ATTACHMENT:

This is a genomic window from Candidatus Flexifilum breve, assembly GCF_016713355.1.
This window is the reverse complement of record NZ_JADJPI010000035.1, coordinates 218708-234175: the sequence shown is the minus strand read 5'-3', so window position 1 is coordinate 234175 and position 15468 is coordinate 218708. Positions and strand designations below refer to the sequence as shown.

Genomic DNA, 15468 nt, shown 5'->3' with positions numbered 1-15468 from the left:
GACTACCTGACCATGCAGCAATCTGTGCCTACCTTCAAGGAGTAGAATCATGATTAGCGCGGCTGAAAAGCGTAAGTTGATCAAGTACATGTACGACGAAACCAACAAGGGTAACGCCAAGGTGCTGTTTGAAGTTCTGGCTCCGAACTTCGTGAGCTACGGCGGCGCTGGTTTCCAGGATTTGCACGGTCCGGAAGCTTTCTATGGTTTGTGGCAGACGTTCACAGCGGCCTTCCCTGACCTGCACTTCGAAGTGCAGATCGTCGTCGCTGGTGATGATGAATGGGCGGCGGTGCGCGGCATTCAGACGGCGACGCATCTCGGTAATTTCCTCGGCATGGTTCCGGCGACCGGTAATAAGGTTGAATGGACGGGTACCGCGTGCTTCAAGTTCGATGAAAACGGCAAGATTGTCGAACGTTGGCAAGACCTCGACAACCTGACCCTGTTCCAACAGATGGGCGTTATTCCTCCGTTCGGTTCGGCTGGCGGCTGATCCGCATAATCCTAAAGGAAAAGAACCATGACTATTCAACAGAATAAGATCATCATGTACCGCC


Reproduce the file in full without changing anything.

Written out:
This is a genomic window from Candidatus Flexifilum breve, assembly GCF_016713355.1.
This window is the reverse complement of record NZ_JADJPI010000035.1, coordinates 218708-234175: the sequence shown is the minus strand read 5'-3', so window position 1 is coordinate 234175 and position 15468 is coordinate 218708. Positions and strand designations below refer to the sequence as shown.

Genomic DNA, 15468 nt, shown 5'->3' with positions numbered 1-15468 from the left:
GACTACCTGACCATGCAGCAATCTGTGCCTACCTTCAAGGAGTAGAATCATGATTAGCGCGGCTGAAAAGCGTAAGTTGATCAAGTACATGTACGACGAAACCAACAAGGGTAACGCCAAGGTGCTGTTTGAAGTTCTGGCTCCGAACTTCGTGAGCTACGGCGGCGCTGGTTTCCAGGATTTGCACGGTCCGGAAGCTTTCTATGGTTTGTGGCAGACGTTCACAGCGGCCTTCCCTGACCTGCACTTCGAAGTGCAGATCGTCGTCGCTGGTGATGATGAATGGGCGGCGGTGCGCGGCATTCAGACGGCGACGCATCTCGGTAATTTCCTCGGCATGGTTCCGGCGACCGGTAATAAGGTTGAATGGACGGGTACCGCGTGCTTCAAGTTCGATGAAAACGGCAAGATTGTCGAACGTTGGCAAGACCTCGACAACCTGACCCTGTTCCAACAGATGGGCGTTATTCCTCCGTTCGGTTCGGCTGGCGGCTGATCCGCATAATCCTAAAGGAAAAGAACCATGACTATTCAACAGAATAAGATCATCATGTACCGCC